During the upcoming Days of Awe we will chant the haunting prayer, Unetaneh Tokef. The famous dyads of this prayer reveal the existential anxieties of our ancestors. I am writing to you about three of the dyads which have absorbed my attention during my adult life.
Who will be at peace and who will be troubled? מי ינוח ומי ינוע
Who will be serene and who will be disturbed? מי ישקיט ומי יטרף
Who will be tranquil and who will be tormented? ומי ישלו ומי יתיסר
These dyads focus on an ancient fear- the fear of what we today call mental illness. There was no word for mental illness in antiquity. Like the fear of death, the fear of falling sick to mental anguish and suffering was part of their reality, and continues to be part of ours. While we know much more about mental illness than our ancestors, we have, like them, found no cures for the myriad ways it manifests in ourselves or in the people we love.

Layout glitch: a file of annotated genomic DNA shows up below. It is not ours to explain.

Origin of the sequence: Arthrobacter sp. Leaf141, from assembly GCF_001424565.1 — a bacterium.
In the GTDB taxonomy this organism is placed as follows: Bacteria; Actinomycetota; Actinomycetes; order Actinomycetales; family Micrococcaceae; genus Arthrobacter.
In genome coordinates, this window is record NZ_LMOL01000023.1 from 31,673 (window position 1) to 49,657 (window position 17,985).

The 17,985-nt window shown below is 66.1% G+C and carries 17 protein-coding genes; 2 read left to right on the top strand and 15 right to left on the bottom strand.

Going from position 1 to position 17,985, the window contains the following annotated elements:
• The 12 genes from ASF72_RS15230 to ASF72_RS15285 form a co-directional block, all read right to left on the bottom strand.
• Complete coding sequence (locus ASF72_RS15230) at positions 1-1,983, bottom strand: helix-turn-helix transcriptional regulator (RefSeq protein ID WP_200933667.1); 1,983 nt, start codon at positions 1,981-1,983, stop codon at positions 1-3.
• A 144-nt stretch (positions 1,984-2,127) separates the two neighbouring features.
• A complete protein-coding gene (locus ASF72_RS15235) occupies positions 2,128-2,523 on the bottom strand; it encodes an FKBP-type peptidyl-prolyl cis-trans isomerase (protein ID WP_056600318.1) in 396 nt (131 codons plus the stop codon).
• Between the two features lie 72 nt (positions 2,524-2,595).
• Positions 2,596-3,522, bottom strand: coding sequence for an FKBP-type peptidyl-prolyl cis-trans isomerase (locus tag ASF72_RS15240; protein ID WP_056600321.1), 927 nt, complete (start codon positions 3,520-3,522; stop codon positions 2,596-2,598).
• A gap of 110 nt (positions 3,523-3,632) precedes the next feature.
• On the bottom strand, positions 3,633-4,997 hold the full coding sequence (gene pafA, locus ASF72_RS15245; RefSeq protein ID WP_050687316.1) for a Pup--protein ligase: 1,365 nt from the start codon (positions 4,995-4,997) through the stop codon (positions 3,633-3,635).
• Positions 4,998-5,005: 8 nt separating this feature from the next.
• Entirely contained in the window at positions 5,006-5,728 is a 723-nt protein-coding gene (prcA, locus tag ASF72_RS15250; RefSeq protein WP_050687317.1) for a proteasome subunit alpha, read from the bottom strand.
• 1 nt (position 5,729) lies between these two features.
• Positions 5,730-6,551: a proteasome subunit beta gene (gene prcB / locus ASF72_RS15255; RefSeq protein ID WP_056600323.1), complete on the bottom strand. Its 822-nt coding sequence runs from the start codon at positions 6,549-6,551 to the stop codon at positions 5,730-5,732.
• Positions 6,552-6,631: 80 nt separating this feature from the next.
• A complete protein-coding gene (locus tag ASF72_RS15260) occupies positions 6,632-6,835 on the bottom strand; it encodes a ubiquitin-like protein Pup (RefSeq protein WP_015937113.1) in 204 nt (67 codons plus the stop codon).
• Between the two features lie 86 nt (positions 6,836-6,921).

Before I moved back to Seattle in April 2015, I served as the Executive Director of an affiliate of the National Alliance on Mental Illness (NAMI) in Juneau, Alaska. During my time there I learned and taught NAMI’s signature peer education courses for family members who are caring for a loved one with mental illness. I also brought to the community NAMI’s peer support and education courses for persons living with mental illness. Most important, I was able to mine my personal experience as a parent of a child with mental illness to become an advocate for people and family enduring the great challenges of living with it.
In moving back to Seattle I want to continue to advocate, support and educate persons and families living with mental illness as a rabbi in the Jewish community. Under the rubric of Panim Hadashot, the Jewish organization I have reestablished, I am working to bring NAMI’s outstanding peer support and education programs to the attention of the Seattle Jewish community. I am meeting with the leadership of Jewish Family Service and NAMI to foster greater collaboration in bringing forward the peer-led programs that NAMI offers.